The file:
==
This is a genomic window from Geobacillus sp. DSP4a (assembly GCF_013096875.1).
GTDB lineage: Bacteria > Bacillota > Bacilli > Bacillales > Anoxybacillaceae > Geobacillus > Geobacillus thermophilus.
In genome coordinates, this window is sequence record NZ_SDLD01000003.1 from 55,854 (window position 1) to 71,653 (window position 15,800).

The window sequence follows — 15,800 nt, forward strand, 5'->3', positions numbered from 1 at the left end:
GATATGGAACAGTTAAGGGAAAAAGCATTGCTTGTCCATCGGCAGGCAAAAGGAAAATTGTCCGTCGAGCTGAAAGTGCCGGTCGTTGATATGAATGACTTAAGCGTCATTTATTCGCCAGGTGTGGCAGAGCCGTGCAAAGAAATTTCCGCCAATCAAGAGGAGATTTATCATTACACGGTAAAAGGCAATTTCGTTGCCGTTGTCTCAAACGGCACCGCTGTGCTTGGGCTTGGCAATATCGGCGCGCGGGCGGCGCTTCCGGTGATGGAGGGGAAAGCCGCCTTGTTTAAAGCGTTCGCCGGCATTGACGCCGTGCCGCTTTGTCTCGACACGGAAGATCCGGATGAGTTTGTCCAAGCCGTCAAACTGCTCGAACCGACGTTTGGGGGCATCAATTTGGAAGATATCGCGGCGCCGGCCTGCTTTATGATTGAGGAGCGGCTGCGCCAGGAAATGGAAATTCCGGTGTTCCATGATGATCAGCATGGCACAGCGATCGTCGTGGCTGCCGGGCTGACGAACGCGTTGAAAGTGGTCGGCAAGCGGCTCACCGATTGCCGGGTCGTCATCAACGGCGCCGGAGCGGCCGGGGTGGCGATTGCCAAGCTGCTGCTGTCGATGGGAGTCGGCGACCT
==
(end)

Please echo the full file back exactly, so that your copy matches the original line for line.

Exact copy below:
This is a genomic window from Geobacillus sp. DSP4a (assembly GCF_013096875.1).
GTDB lineage: Bacteria > Bacillota > Bacilli > Bacillales > Anoxybacillaceae > Geobacillus > Geobacillus thermophilus.
In genome coordinates, this window is sequence record NZ_SDLD01000003.1 from 55,854 (window position 1) to 71,653 (window position 15,800).

The window sequence follows — 15,800 nt, forward strand, 5'->3', positions numbered from 1 at the left end:
GATATGGAACAGTTAAGGGAAAAAGCATTGCTTGTCCATCGGCAGGCAAAAGGAAAATTGTCCGTCGAGCTGAAAGTGCCGGTCGTTGATATGAATGACTTAAGCGTCATTTATTCGCCAGGTGTGGCAGAGCCGTGCAAAGAAATTTCCGCCAATCAAGAGGAGATTTATCATTACACGGTAAAAGGCAATTTCGTTGCCGTTGTCTCAAACGGCACCGCTGTGCTTGGGCTTGGCAATATCGGCGCGCGGGCGGCGCTTCCGGTGATGGAGGGGAAAGCCGCCTTGTTTAAAGCGTTCGCCGGCATTGACGCCGTGCCGCTTTGTCTCGACACGGAAGATCCGGATGAGTTTGTCCAAGCCGTCAAACTGCTCGAACCGACGTTTGGGGGCATCAATTTGGAAGATATCGCGGCGCCGGCCTGCTTTATGATTGAGGAGCGGCTGCGCCAGGAAATGGAAATTCCGGTGTTCCATGATGATCAGCATGGCACAGCGATCGTCGTGGCTGCCGGGCTGACGAACGCGTTGAAAGTGGTCGGCAAGCGGCTCACCGATTGCCGGGTCGTCATCAACGGCGCCGGAGCGGCCGGGGTGGCGATTGCCAAGCTGCTGCTGTCGATGGGAGTCGGCGACCT